DaNelle Wolford says
I don’t agree with the blood type diet. I think that it creates a diet low in iron and B vitamins:) I think a basic real food diet is best.
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Wow, so informative and encouraging! Your blog is wonderful and so helpful! I always see diets that limit this food or that and I’ve always believed firmly that the body needs all food groups to be healthy. Shocked to learn about the low-fat scams, but the hubs is very delighted! I’m attempting to make the switch, now learning that Clean Eating isn’t quite the same as Real Food. Real Food is the way to go! Husband has a gluten sensitivity so that’s what started my search for a better eating style. Hopefully cutting out all grains won’t be too unhealthy since gluten-free means no wheat but yes on other flours and Real Food is only wheat and not the others. So we’re cutting both except brown rice and oats. Do you think this is too limiting?
Amy Benoit says
please sign me up for your newsletter, I love the message!
I’ve been struggling with belly troubles (severe bloating, chronic constipation, and pretty sure I wasn’t absorbing the healthy foods I ate). I stopping eating most processed foods and only little sugar for years now. Along with no wheat and low grains for two years–which is terribly sad for me. Since this past summer, I’ve had to cut cheese and even nuts!
Began soaking and only eating raw cheese, both of which helped.
Gave up all grains and eat really high fat (the good kind ;-)) and still have some bloating! Grrrrr….. I’ll check out the links in this post (thank you!) and if all else fails I just might have to cave and try GAPS :-(( Any way to avoid those restrictions is far more welcome.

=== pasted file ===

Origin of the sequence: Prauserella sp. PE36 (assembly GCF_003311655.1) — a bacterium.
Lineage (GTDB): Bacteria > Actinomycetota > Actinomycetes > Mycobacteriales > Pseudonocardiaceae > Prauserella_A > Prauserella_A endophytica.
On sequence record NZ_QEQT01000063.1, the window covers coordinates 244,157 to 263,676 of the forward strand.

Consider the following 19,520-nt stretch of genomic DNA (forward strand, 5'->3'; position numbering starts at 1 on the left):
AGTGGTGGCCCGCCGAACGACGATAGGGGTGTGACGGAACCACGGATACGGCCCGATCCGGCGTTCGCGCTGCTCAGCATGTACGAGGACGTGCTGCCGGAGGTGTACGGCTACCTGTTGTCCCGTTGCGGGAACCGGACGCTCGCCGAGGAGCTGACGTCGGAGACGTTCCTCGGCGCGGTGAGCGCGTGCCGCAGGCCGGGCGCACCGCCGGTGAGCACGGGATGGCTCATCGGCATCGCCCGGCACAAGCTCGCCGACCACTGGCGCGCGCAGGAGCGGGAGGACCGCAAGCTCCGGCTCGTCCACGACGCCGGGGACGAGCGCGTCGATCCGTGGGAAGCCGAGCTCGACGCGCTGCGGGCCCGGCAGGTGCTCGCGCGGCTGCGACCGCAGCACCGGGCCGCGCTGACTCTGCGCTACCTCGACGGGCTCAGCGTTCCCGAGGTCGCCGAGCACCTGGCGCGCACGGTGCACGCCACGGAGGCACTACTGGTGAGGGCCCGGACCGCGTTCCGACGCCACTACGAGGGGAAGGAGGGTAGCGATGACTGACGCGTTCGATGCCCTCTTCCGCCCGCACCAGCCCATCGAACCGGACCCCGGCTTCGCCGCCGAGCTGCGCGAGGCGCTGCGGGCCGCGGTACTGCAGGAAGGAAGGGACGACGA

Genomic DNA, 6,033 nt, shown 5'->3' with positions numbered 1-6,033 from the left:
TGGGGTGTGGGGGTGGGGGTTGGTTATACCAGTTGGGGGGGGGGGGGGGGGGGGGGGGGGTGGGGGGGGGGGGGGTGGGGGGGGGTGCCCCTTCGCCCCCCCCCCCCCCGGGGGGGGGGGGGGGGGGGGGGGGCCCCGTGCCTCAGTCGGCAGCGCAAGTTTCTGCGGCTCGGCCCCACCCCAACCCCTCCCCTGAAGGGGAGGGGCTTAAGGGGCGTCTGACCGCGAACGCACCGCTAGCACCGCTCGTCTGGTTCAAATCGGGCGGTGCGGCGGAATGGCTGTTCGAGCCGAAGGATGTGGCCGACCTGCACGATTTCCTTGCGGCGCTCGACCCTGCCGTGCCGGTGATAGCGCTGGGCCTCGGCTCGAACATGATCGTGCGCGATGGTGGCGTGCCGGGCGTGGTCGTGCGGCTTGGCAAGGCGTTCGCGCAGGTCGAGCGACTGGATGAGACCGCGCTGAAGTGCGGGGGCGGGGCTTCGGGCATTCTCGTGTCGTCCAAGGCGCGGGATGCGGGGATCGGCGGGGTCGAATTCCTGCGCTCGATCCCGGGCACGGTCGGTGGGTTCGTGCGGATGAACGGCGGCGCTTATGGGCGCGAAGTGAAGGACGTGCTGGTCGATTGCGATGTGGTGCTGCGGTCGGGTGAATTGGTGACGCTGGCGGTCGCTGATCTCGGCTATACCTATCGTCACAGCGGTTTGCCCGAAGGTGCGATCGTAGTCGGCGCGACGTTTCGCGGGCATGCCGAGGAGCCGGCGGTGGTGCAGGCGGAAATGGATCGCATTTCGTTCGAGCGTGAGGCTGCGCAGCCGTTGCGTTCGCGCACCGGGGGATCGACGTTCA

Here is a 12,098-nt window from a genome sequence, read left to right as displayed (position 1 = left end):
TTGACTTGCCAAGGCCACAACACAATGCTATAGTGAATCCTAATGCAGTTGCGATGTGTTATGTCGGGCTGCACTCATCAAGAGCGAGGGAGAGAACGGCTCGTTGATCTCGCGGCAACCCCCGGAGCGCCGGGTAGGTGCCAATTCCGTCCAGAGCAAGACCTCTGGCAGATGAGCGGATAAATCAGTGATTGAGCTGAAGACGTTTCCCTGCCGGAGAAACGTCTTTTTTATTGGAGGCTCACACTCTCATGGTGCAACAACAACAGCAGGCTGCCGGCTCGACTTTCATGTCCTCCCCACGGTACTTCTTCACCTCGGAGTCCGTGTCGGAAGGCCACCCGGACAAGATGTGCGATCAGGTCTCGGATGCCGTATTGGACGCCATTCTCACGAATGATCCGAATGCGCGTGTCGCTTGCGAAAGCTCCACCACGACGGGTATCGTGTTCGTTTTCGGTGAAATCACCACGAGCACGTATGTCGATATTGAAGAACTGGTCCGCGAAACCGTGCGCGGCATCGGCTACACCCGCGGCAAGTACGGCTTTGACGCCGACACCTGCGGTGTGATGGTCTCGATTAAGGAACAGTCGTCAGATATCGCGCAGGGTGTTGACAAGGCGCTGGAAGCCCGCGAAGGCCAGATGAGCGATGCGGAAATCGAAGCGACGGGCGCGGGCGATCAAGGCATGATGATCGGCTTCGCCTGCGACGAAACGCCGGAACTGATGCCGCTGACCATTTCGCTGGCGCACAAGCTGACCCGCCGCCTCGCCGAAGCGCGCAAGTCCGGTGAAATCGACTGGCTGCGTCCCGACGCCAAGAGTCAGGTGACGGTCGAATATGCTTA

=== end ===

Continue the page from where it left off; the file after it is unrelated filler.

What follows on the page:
Thanks for the ideas.
Thanks so much for this very helpful explanation. It hit home with me.
I am currently overweight (8 months postpartum) with 20 lbs until my pre-pregnancy weight. I’m 35 down, 35 to where I would like to be. I am beginning to take the steps to lead a healthy, fulfilling life and be a great role model for my daughter. I am currently on a much needed sugar detox. Finding your site could not have come at a better time for me. I’m so ready to make a change… and I’m so happy to have someone tell me that not only can I feed my baby high fat food, but I can also have it myself. All of the “what you should eat to lose the baby weight” blogs and articles say low-fat this and low-fat that. Bleh.
Have you ever considered making a blog showing what you eat in a day? I think that would be really helpful for those of us who are trying to transition to a healthier lifestyle.
DaNelle Wolford says
That’s a great idea! I’ll think about writing a regular post with pics of what I eat!